Valerie Troutt’s just released album, The Oakland Girl, is a luminous work with an international scope. Every track on the record resonates with the sounds of music from Africa, Cuba and North and South America. The arrangements have elements of the blues, soul, R&B, rock, rap, jazz, Gospel, electronic music, pop and much more. She brings these diverse elements together with an effortless virtuosity.
“Oilystaircase,” the opening song, pulls you right into her distinctive worldview. A jazzy zooming bass line, Latin percussion and sharp fills from a traditional drum kit introduce her sprightly vocal improvisations. The melody and phrasing suggest a traditional African ceremony, driven along by multi-tracked harmonies with a Gospel feel.
“I am of African descent,” Troutt said from her parent’s home in San Pablo. “When I sing, I’m often channeling sounds that are remnants of a language coming from deep inside of me. I hope it reminds people there is a whole world out there, lands we can all connect to through sound. It’s what comes out of me naturally, when I improvise. The spirit voices of our ancestors sing through me.”
The title track is an excursion into the smoky nightlife of the East Bay. It features Gospel harmonies and a piano interlude composed by Robert Glasper, another artist who loves to scramble genres. “I was in New York, going to The New School for a degree in Jazz Vocal Performance. I was at the piano, in a rehearsal room, working on ‘Oakland Girl.’ He stopped in and asked what I was playing. I showed him a few passages. He told me to scoot over and we played it together. He liked the way it moved from 4/4 to 6/8 and offered a few suggestions I incorporated into the piece.”
Troutt was in New York continuing the musical journey she started in Oakland. “My father sang in The Chain Reaction,” she recalled. “They had a hit called ‘Lady in Red.’ My mother is a visual artist and pastor. I grew up singing in church and joined the ministry at the Love Center Church, under the leadership of the late Bishop Walter L. Hawkins. (His brother Edwin had a hit with an arrangement of ‘Oh Happy Day.’) It was a community of singers, writers, philosophers, dancers and artists. It was humbling, being surrounded by such powerful people.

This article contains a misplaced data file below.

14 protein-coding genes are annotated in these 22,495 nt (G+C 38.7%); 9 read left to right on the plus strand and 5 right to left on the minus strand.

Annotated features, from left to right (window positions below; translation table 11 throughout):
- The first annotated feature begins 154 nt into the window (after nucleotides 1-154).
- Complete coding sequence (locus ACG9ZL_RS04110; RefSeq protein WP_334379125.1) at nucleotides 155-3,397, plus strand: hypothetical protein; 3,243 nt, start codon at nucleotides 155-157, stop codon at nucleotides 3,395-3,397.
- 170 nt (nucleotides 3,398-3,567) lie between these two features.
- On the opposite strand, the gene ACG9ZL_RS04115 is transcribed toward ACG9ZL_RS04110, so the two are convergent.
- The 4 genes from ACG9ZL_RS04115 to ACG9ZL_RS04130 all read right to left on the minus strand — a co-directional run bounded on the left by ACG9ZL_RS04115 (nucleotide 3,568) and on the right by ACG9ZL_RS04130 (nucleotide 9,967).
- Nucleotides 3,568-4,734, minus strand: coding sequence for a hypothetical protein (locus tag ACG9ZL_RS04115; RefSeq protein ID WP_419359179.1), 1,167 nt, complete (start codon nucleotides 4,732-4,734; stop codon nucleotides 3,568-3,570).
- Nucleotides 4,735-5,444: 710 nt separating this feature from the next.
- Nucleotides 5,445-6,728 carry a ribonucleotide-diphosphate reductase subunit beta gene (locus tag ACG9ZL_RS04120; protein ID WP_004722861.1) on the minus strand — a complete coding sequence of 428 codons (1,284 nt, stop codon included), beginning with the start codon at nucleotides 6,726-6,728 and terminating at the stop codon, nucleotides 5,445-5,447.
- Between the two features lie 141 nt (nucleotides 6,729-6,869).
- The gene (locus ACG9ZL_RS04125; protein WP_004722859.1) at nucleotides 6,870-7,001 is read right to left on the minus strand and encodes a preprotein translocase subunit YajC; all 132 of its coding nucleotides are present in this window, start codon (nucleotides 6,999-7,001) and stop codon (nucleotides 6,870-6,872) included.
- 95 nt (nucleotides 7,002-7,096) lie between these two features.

“I started playing piano early, but I was shy. My father bought me a Casio keyboard and I’d sit in the closet to play. He got me a tape recorder and I began layering up my vocals. By the time I was at Berkeley High, I was teaching myself to produce, putting my voice on top of keyboard tracks. When I played them for my folks they went: ‘Woah!'”
The next stop was The Oakland Youth Choir. She played the group her home recordings and they added them to their repertoire. “I realized I was a songwriter. I moved to DC to attend Howard University, then on to New York.”
In New York, she recorded a version of The Oakland Girl album that was never released. She returned to the Bay Area, joined Linda Tillery’s Cultural Heritage Choir, landed an artistic residency at San Francisco’s Red Poppy Art House and put out her first album, The Sound of Peace. When Steven Lugerner at Slow and Steady Records heard it, he asked her if she had another record the label could release.
“I decided to give him The Oakland Girl,” Troutt said. She already had the record ready to go. “I’ve been playing those songs at gigs and people have been loving them. A while back, I called everyone that played on the first version, 20 years ago. Some were in LA, some in New York. They all agreed to do it again. We had a rehearsal, a live date at Yoshi’s, then went into the studio. We recorded it in one eight hour session, live, with very little overdubbing. We just had fun. I don’t think music has to be perfect. I like working in the moment.”
The Oakland Girl was going to be released on CD, but the pandemic put everything on hold for the time being. Meanwhile, Troutt is busy writing songs, teaching and staying politically active.
“I never sleep,” she says laughing. “I’m a spiritual person, learning how to stay in my body and feed my soul, but as a freelance musician, I’m driven to create, create, create. I love mixing genres, pulling from different stages of my life for inspiration. I’m eager to find new spaces to visit, places I can be artistically free and not have to worry about the rent and all that. I haven’t reached my best self yet, but I can see she’s coming.”